Monkeh, 28, F, England

Everyone's Grandma. Probably your grandma too.

This is a multifandom blog, including: SnK, Game of Thrones, Hannibal, Final Fantasy, Psycho-Pass, Breath of Fire, Firefly, MGS, X-Files, cats, other stuff too.

I really, really like Connie Springer.
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New MGSV Ground Zeroes themed HDD covers for PlayStation 4 revealed by Kojima


I miss Pazadornov.

Pazadornov was hot as hell.

Paging Zadoorknobs and Thryse!

My hips and I thank you both muchly <3


* +山奥と親友 By:ma@萬 Please DO NOT remove the source.
niuniente asked: 7 Share a snippet from one of your favorite pieces of prose you’ve written and explain why you’re proud of it. 13. What’s the best writing advice you’ve ever come across? 14.What’s the worst writing advice you’ve ever come across?

Since this is a fanfic-writer’s thing, I’ll share something from an old fic:

Arthur scrambles to his feet. He still has Eames’ gun. The cold, sharp angles of the weapon feel alien beneath his fingers; he has never been a fan of firearms. They are too impersonal, too automatic. They take away the thrill of the fight. Nonetheless, he flicks off the safety and aims carefully at Eames’ left knee.

"Keep perfectly still," he says. His voice is low and steady, despite the hollow ache low in his stomach and the rhythmic throb of his bruised jaw. Eames is perfectly motionless save for the perpetual motion of his eyes as he tries to manufacture a getaway plan.

Arthur is completely prepared when Eames leaps at him, fists bunched, and drives his shoulder low into Eames’ stomach; they clash soundlessly in mid-air, and Eames falls to the floor, his back arching as he hits the cold stone. The air rushes from his lungs in one violent burst.

He has straddled Eames before he is even aware of his own actions. His knees pin Eames’ forearms firmly to the ground. The warmth of him between his thighs is delicious.

Arthur pushes the muzzle into the concavity of Eames’ throat, and the other man smirks in spite of himself, his lips spreading slowly outwards into a full half-moon. His crooked teeth, Arthur thinks, are so fucking infuriating, and he suppresses a sudden urge to slip the muzzle between those lips, to watch Eames choke on cold steel. He is not quite so sadistic.

"You enjoy this, don’t you?" Eames says. It’s not a question. He knows he is right; it is written all over Arthur’s face, in the dark glimmer of his eyes, the fine thread of blood running from his mouth. Arthur smiles without warmth. His teeth flash white, like a fox caught at the kill.

"Yes," he replies, and Eames’ breath catches as the gun presses hard against his throat. "I suppose I do."

There is a long moment in which they stay locked in motionless combat, punctuated beautifully by Eames’ pained gasps, and the sleek curve of Arthur’s exposed hipbones jutting just above his slack waistband. “You and I,” Eames rasps, his voice barely audible, “are probably meant to be.”

Arthur leans forward. The pressure from the gun is unbearable now. Eames’ vision starts to blur at the edges, fading slowly to grey as Arthur’s lips brush against his. Eames feels Arthur’s tongue tracing the unsteady contours of his teeth, barely perceptible in the last threads of consciousness. He tastes blood, and knows it isn’t his.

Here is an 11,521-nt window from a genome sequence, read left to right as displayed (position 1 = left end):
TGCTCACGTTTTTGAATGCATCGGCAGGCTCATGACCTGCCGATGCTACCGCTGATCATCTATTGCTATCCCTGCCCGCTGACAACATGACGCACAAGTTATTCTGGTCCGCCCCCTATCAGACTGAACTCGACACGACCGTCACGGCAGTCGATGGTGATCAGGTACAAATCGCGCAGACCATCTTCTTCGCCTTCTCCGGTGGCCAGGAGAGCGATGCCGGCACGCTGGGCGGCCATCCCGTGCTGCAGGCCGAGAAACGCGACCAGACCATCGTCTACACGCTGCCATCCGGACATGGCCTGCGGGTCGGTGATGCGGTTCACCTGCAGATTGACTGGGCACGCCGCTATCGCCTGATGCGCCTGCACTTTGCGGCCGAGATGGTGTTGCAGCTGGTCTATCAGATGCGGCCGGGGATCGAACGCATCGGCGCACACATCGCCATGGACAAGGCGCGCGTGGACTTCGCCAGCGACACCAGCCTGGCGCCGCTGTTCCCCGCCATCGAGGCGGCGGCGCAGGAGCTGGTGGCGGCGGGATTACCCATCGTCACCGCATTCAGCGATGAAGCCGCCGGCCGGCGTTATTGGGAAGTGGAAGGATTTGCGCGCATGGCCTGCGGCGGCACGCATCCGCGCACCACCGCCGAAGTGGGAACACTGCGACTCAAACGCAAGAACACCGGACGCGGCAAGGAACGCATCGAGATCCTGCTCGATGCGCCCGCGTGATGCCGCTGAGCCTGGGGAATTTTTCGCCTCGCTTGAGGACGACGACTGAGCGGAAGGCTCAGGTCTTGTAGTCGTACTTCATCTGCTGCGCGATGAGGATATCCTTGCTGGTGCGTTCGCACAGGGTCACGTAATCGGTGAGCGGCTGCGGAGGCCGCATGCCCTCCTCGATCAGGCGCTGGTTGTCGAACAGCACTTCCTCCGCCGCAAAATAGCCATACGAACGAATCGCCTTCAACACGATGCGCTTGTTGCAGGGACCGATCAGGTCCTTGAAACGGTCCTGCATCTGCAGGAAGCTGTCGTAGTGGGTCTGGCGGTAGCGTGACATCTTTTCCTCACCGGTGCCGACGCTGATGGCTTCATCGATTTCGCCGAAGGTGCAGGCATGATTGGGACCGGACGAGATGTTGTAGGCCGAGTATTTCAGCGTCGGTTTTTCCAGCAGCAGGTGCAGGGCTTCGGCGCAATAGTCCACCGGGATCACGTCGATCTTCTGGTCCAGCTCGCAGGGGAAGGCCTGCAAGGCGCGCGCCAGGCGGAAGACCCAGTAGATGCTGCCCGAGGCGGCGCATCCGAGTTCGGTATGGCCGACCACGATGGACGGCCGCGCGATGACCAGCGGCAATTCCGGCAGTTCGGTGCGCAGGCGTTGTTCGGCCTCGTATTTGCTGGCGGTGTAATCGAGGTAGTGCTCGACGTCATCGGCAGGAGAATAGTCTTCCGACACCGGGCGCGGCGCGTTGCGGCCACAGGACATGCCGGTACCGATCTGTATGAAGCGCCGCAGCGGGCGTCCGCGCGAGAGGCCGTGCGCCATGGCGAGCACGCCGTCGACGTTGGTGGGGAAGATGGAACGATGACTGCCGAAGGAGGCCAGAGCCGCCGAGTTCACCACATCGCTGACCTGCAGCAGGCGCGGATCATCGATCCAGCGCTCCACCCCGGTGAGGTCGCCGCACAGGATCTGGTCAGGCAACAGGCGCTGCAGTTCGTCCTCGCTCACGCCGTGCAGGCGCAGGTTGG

"Maybe we are," he says, and his lips are stained scarlet, a bloody slash.

- You Had Time To Waste (And I’m Not Sorry) (on AO3)

It’s a long passage but at the time I wrote it (maybe 3-4 years ago now?) I’d never really attempted much in the way of ‘action’ scenes, and I was really pleased with the way I’d written it. I always feel a bit awkward talking up my own writing, lol, but even though I look at it now and think I could write the same passage a lot better, I still think I did a good job of weaving violence and a weird intimacy - almost sensuality. Not bad for a first attempt, anyway ;)

14. The worst advice I was ever given is one that’s down to interpretation - ‘write what you know’. Taken at face value it’s awful advice because writing is about imagination, about putting your characters in weird and wonderful places and situations, and about getting into the heads of people who aren’t you. If we only all ‘wrote what we knew’, you’d end up with an awful lot of very limited stories.

Now, where I do agree with this advice is that if you are going to write about something you’re not familiar with, research is your best and most valuable friend. Write with respect and with an open mind, and with a great many books to hand, and you’ll be fine.






Guh, flawless. Non-Westernised interpretations of the steampunk genre FTW. 


I’ve been REALLY wanting to see an Indian take on Steampunk so I am so pleased you have no idea

Louisa May Alcott wrote Little Women for the money. And it made her miserable.

As a young writer, Alcott concentrated on lurid pulp stories of revenge, murder, and adultery–“blood and thunder” literature, as she called i–and enjoyed writing very much. She was in her mid 30s when an editor suggested she try writing a book for girls. Alcott wasn’t very interested, but her father was a complete moron with money and had left the family in terrible financial trouble. Alcott wrote Little Women in hopes of some decent sales and a little breathing room and got way more than she asked for. The money in sequels was too good to turn down (and her father didn’t get any smarter with a dime), but Alcott hated writing what she called “moral pap for the young” and longed to return to the smut and violence of her early endeavors.